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Sharing an account with a child and taxes
Old 05-21-2023, 08:34 AM   #1
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Sharing an account with a child and taxes

My child and I are going to share a brokerage account with both our names on it. My hope is it will earn the child more interest than the current very low rates at the bank.
It will be 100% the childís money.

I would like all the earned interest to go onto the childís tax return. Itís hers. And she will need it in the future.

How is this handled for tax purposes? Do we have to split the earnings on our two separate returns. Or can my child list it all on hers and I can ignore it?
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Old 05-21-2023, 08:43 AM   #2
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Fidelity: Have your kid open the account in their name only and then give you authorized access. You will be able to see the balance and invest it as though it were yours.
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Old 05-21-2023, 10:02 AM   #3
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Is the child a minor? If so, it may have to be an UGMA/UTMA account with your name as trustee until she reaches majority.

If the child is actually an adult, then her name and SSN should be listed as the primary owner. Then all the 1099s will have her SSN, and she can list all the income on her return.
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Old 05-21-2023, 10:15 AM   #4
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As indicated above, if the child is 18+, have her open her own account and grant you either full POA or Authorized Access. If under 18, open a UGMA/UTMA.
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Old 05-21-2023, 10:50 AM   #5
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UTMA is definitely the simplest option here, and is what I've done for my kids. The money is registered solely in the child's name, and you're listed on there as the custodian with full control of the money until they reach your state's age of majority. The money is considered a gift, and subject to the standard gift taxes (keep your contributions below the annual gift tax limits).

Taxes are also solely in the child's name. However, do some research on the so-called kiddie taxes. If their account earns below a certain amount of taxable gains (don't recall the exact amount), you can claim those gains on your own taxes (with a certain form) to keep it simple. Once their unearned (investment) income goes above that level, however, they'll need to file their own tax return. I went through the process of filing for my kids for the first time this year... Learned alot.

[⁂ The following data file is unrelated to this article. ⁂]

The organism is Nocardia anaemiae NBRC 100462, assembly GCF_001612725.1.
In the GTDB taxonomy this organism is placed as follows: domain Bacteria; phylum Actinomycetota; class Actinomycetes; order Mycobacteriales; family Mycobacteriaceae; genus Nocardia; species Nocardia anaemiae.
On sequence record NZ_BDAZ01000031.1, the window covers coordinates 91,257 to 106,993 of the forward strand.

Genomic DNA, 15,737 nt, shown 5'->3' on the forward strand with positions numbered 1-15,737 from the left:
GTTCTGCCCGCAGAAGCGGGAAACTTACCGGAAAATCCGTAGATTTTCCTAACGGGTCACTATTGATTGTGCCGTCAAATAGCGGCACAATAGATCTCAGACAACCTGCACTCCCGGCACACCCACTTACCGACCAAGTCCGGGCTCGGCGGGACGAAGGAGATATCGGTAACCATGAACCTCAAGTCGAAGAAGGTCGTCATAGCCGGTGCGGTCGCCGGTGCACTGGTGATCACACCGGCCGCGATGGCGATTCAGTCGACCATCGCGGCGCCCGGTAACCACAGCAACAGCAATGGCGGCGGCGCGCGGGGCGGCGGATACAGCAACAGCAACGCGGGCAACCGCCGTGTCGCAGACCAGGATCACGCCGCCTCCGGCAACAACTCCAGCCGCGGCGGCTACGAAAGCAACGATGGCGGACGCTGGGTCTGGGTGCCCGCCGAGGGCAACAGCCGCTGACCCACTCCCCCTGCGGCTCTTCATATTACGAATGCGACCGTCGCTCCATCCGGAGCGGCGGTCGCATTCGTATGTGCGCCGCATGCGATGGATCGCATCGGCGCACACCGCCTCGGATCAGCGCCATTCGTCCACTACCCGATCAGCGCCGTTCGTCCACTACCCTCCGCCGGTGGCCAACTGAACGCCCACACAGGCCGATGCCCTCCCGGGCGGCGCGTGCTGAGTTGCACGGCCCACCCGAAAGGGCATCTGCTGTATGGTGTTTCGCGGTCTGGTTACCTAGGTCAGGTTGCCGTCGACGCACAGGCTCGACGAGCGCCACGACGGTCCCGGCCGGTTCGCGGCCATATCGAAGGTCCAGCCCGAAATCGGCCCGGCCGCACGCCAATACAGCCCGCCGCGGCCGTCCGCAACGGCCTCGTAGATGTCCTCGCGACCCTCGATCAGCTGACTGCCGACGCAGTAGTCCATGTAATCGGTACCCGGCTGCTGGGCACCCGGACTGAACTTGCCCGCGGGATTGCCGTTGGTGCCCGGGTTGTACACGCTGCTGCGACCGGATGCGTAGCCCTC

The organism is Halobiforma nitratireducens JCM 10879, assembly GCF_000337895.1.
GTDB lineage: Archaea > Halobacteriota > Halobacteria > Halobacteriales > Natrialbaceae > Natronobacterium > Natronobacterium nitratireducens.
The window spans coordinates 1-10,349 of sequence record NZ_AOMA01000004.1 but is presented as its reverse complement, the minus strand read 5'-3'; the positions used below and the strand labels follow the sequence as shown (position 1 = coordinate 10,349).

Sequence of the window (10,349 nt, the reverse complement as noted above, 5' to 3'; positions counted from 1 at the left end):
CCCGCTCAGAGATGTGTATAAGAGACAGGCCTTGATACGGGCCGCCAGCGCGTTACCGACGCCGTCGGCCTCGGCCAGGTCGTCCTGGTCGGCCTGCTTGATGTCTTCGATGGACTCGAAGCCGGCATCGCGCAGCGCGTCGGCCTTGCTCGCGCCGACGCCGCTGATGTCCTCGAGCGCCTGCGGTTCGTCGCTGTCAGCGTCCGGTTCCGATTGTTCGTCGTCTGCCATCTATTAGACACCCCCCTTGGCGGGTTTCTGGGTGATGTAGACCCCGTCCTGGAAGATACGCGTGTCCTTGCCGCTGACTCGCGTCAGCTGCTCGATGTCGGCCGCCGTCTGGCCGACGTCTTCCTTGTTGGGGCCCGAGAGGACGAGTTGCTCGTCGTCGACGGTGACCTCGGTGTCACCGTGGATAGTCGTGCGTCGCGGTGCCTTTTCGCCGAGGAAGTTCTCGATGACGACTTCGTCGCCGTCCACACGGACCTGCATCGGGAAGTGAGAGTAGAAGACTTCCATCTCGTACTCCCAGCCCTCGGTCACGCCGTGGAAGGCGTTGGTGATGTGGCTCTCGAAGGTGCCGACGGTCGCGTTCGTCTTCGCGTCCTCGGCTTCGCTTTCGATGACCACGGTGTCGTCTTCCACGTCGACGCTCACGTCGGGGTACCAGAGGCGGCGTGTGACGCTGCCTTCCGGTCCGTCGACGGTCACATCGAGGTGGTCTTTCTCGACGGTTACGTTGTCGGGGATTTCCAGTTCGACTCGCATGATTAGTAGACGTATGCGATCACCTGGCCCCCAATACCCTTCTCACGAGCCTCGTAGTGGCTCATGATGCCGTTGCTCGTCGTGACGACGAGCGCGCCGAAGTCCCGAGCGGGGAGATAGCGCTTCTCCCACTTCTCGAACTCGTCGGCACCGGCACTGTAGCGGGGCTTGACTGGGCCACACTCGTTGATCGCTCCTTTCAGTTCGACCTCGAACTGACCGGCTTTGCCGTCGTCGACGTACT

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Old 05-21-2023, 10:56 AM   #6
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Quote:
Originally Posted by Kork13 View Post
do some research on the so-called kiddie taxes.
From the Fidelity site:

Quote:
For a child with no earned income, the amount of unearned income up to $1,250 is not taxed in 2023. The next $1,250 is taxed at the child's rate. Any amount above $2,500 is taxed at the parents' rate.
If the child also has some earned income (summer job, etc.), it gets more complicated.
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Old 05-21-2023, 12:43 PM   #7
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+1 on Fidelity. Their primary account is a Cash Management Account (CMA). It does everything that a bank checking account does EXCEPT you cannot deposit cash. Deposits must be by transfer or check photo deposit. Funds in a CMA can be put into a money market or investments to earn more than a regular checking account.

Does the child have earned income? You don't say how old they are. If they have earned income & get a W-2 then they can also start a Roth IRA. Since they will likely be in a 0% bracket there will be no tax going in, and with a Roth no tax coming out. A great way to teach them about investing and start them on a path to financial literacy.

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Old 05-21-2023, 02:09 PM   #8
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I set up custodial accounts for my grandkids. My grandson is practically a day trader with penny stocks but keeps most of his savings in equity indexes.
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Old 05-21-2023, 06:24 PM   #9
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FYI on using a UTMA/UGMA. The taxes are filed under the child's social security number and are the CHILD'S ASSETS. I have seen a few times that the parent decided to close the account and take back the money because the child was not turning out the way they wanted (lazy, not going to college, not choosing the right occupation etc.). The money belongs to the child. This becomes a nasty legal issue if the child decides to sue (siding with the child because it is their asset) or the IRS gets involved because you avoided taxes through the years and they will want back taxes plus penalties.
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Old 05-21-2023, 06:40 PM   #10
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To help limit the taxes for a child, you can sell and buy back stock to reset the capital gains as the stock grows, keeping the taxable amounts under the IRS threshold for kids.
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